Imagine if your company wasn’t able to reward its best employees with raises, wasn’t able to hire new employees when they were needed, and was forced to tolerate poor performers and malcontents because of a bureaucratic maze that made firing almost impossible.
Unfortunately, that’s the situation Arizona state government finds itself in.
State governments originally established their personnel systems with the noble intention of guarding employees against employers who would carry out employment decisions for reasons that were rooted more in politics than they were in performance. These systems came to be known as “merit” systems, a moniker that couldn’t be a worse fit today.
The pendulum has swung far in the other direction, handcuffing managers who want to reward their best employees and saddling departments with workers who would be better off finding other ways to be productive.
Today’s system means employees can be fired only for cause, complaints can be wrapped up in a lengthy grievance process and a personnel board can overturn disciplinary actions and dismissals for even the most egregious conduct.
Taxpayers pay the price as their tax dollars fund a government that is unable to manage a workforce to its maximum efficiency.
Gov. Jan Brewer has put forth a personnel-reform plan that would inject a needed dose of accountability and reality into state government. Her plan calls for shifting the majority of state employees from their current “covered” status — currently 80 percent of executive-branch employees — to an “uncovered” status, or what is known in the private sector as “at-will.”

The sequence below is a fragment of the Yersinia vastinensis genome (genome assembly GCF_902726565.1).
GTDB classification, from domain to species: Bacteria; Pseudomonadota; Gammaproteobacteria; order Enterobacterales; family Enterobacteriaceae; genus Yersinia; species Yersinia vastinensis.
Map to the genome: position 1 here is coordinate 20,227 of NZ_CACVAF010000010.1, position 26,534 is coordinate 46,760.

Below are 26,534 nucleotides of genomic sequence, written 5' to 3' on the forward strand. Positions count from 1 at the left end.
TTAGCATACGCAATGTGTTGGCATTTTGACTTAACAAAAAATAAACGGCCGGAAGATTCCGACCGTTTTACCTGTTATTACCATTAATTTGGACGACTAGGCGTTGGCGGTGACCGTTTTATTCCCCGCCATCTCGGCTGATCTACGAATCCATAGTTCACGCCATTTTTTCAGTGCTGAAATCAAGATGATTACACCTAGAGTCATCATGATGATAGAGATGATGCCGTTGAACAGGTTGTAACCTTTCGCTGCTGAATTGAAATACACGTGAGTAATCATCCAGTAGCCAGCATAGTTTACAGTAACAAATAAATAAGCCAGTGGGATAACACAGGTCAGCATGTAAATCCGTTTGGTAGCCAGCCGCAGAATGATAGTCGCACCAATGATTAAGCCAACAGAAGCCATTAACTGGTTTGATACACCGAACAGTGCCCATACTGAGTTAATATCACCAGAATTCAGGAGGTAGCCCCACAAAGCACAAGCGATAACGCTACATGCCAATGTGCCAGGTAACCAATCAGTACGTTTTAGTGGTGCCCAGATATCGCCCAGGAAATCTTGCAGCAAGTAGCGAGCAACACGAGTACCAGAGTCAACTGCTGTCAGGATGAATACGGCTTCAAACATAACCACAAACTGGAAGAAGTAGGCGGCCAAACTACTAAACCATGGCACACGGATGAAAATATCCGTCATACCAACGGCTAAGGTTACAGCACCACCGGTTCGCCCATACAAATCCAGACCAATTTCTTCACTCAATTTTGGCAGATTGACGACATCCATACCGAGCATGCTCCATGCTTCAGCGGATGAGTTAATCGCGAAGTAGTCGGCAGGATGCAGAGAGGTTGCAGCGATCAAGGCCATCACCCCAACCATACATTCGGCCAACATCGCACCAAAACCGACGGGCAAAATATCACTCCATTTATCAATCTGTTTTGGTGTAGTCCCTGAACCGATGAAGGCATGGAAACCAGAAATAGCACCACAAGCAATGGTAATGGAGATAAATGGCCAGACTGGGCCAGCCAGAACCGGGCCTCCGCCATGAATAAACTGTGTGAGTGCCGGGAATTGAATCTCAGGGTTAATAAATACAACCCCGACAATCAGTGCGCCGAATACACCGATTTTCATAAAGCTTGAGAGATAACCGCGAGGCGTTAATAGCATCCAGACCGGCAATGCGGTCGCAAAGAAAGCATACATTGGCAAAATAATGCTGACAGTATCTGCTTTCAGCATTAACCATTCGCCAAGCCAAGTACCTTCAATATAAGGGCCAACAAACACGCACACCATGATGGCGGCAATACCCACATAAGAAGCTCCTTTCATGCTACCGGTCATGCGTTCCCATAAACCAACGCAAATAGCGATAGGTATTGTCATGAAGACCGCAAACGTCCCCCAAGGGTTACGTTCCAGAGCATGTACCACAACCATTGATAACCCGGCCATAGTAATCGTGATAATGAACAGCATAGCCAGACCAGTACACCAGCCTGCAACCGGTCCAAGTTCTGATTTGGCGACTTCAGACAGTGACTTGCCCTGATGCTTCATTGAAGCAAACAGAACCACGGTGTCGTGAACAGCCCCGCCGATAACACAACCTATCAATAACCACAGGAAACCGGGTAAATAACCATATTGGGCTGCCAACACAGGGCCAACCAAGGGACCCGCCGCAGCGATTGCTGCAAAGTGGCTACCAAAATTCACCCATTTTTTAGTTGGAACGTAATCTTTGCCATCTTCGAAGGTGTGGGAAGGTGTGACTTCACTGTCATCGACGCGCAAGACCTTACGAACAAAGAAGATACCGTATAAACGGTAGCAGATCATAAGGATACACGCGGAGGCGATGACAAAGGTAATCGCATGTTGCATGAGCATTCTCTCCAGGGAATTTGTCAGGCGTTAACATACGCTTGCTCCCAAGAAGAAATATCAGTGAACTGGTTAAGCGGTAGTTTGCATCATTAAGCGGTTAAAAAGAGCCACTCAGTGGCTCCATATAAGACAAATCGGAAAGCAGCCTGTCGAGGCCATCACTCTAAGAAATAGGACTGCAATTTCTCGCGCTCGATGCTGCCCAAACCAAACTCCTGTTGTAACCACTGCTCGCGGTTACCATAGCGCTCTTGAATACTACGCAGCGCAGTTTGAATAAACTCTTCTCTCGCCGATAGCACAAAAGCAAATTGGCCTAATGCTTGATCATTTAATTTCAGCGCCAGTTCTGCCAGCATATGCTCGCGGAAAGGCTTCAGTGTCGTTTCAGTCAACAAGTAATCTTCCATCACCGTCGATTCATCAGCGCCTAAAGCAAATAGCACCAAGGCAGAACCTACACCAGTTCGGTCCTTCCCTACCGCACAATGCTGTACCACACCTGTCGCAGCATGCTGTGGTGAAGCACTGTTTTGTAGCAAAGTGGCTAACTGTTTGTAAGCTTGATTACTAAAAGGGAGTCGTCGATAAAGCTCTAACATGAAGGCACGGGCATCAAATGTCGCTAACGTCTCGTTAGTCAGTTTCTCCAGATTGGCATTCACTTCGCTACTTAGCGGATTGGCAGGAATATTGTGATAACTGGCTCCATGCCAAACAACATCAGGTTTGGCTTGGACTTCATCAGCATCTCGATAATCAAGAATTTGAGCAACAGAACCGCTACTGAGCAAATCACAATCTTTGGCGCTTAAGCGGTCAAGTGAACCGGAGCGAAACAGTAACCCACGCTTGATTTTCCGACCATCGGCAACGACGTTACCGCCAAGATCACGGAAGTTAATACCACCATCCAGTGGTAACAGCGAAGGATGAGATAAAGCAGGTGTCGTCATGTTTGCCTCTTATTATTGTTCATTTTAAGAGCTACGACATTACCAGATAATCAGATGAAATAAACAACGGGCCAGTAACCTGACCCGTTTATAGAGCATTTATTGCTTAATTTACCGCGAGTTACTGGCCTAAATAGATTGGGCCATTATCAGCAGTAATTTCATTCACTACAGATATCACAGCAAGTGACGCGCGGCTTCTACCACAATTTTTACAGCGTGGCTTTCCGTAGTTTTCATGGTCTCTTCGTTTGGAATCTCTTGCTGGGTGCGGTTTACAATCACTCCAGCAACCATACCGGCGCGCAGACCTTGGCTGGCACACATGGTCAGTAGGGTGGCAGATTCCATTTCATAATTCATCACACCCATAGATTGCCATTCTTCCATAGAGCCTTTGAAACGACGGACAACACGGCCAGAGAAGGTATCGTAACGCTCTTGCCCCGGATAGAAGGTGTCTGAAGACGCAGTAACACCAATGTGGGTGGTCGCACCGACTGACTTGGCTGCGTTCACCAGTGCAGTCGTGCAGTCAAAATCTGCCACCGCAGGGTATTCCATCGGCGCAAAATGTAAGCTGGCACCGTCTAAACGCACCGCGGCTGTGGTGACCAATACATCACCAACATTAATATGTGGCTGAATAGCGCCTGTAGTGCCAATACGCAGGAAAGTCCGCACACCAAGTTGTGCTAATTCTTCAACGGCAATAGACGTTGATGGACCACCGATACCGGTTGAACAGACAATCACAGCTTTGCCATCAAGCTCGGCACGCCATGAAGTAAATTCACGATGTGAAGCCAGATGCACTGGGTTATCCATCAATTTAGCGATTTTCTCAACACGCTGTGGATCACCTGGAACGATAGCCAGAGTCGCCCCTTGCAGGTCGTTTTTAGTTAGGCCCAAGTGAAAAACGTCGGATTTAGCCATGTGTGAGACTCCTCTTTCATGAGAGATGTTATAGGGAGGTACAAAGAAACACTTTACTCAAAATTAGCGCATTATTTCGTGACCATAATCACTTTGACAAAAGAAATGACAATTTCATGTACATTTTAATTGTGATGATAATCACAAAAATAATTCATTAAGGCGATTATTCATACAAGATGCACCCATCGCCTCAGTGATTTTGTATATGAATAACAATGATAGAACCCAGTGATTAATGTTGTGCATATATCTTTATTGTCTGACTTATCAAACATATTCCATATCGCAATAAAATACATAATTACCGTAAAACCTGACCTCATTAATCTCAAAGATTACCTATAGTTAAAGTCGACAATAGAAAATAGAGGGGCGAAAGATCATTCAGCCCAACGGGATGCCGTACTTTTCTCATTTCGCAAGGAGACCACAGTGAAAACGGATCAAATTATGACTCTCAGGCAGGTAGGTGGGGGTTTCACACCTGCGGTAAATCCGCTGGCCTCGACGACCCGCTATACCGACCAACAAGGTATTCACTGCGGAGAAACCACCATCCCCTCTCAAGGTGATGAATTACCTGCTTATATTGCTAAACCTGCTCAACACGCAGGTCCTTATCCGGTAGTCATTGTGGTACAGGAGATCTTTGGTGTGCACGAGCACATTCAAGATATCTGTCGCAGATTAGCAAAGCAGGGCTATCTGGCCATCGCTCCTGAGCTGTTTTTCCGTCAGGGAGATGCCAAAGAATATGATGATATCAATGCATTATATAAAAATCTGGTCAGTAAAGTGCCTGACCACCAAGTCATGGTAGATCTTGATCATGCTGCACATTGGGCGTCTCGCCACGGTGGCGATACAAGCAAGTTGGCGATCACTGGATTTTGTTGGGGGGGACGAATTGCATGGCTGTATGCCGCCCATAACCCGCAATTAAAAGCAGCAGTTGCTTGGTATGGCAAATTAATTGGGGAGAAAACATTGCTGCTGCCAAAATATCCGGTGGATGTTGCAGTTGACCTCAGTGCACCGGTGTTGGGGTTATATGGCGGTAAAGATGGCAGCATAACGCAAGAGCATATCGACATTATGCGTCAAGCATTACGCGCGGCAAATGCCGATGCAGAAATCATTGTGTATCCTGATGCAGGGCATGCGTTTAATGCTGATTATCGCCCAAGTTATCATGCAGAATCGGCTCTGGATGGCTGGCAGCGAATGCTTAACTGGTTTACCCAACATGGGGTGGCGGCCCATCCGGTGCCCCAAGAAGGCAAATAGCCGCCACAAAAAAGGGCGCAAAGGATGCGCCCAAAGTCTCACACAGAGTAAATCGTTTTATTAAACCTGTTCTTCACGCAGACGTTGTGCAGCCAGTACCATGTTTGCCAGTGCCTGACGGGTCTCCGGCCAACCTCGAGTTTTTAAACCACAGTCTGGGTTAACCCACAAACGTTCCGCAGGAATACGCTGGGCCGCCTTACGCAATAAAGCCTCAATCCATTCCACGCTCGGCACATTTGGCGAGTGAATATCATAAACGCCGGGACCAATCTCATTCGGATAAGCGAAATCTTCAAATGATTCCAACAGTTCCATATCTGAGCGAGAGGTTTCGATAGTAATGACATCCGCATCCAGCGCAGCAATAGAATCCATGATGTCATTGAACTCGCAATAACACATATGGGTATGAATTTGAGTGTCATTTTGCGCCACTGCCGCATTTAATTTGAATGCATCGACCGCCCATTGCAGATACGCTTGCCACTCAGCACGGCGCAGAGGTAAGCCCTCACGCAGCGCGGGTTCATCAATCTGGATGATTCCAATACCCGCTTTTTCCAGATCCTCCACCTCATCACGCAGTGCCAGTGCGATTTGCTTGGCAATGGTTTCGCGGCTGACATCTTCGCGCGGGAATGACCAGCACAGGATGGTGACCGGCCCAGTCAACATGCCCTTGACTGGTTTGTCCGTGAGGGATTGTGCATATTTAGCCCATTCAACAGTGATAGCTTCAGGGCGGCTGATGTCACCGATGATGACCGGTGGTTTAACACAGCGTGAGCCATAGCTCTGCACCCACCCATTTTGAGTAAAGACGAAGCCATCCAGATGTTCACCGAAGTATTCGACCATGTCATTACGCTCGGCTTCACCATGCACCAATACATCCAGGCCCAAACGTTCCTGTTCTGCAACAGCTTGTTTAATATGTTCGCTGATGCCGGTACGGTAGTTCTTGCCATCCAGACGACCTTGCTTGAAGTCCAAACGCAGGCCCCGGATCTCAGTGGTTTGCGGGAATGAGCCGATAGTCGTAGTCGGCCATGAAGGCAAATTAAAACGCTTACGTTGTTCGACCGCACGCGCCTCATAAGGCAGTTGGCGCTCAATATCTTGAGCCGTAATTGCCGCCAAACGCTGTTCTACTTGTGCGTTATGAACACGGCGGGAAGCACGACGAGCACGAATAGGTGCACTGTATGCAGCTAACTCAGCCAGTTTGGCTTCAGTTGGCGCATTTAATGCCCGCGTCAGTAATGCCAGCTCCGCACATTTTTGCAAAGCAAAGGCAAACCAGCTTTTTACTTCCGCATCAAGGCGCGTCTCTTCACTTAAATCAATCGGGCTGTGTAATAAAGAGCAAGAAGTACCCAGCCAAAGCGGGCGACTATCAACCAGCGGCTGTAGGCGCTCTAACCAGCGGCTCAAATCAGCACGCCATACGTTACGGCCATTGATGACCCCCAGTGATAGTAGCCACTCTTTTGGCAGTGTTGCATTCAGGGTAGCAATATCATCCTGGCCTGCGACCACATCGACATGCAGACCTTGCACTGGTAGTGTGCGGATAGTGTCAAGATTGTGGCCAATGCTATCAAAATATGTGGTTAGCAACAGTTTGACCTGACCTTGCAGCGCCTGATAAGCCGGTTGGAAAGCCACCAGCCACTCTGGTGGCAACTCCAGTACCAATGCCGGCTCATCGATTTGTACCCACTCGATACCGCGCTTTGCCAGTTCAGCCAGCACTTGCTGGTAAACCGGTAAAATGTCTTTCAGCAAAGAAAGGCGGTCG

Employees could become uncovered by volunteering for the new status or by accepting a change in assignment. Also, once the governor’s plan went into effect, all new hires, all supervisors, employees in high-ranking positions, attorneys and information technology positions would become uncovered.
Current employees who don’t fall into one of those categories would remain in their current covered position assuming they maintained their current status without a break in service.
The change would likely be dramatic. Estimates are that over 82 percent of Arizona’s state government workforce would be uncovered four years after implementation. That means subjecting employees to performance evaluations, basing workforce-reduction decisions on employee performance rather than merely seniority and providing compensation based on merit, job value and labor-market conditions.
These are the same factors that probably figure into employment decisions at your work, but in state government, they’re largely foreign concepts.
This wouldn’t be a Tammany Hall-style system of political patronage. One of the guiding principles behind the entire reform process is that applicants and employees should be managed without regard to their political affiliation, race, color, national origin, sex, age, disability or religion. The anti-discrimination elements of long-standing labor and employment law aren’t going anywhere.
Florida in 2001 and Georgia in 1996 enacted their own personnel-reform measures to address many of the same issues facing Arizona.
Former Georgia Gov. Zell Miller said of his state’s old personnel system, “It offers little reward for good workers. It provides lots of cover for bad workers.” He could have been talking about Arizona. Our state has some outstanding public servants.
Unfortunately, they are too few in number, and many of them could easily find better pay and a better working environment in the private sector. That has to change.
Brewer’s tenure has been marked by reform efforts in the areas of taxes, the legal environment, regulations and education. Her latest reform effort might prove to be not only her most ambitious, but also her toughest and the most needed. She deserves our support as she takes on a personnel system that is badly in need of an overhaul.
Glenn Hamer is the president and chief executive officer of the Arizona Chamber of Commerce and Industry.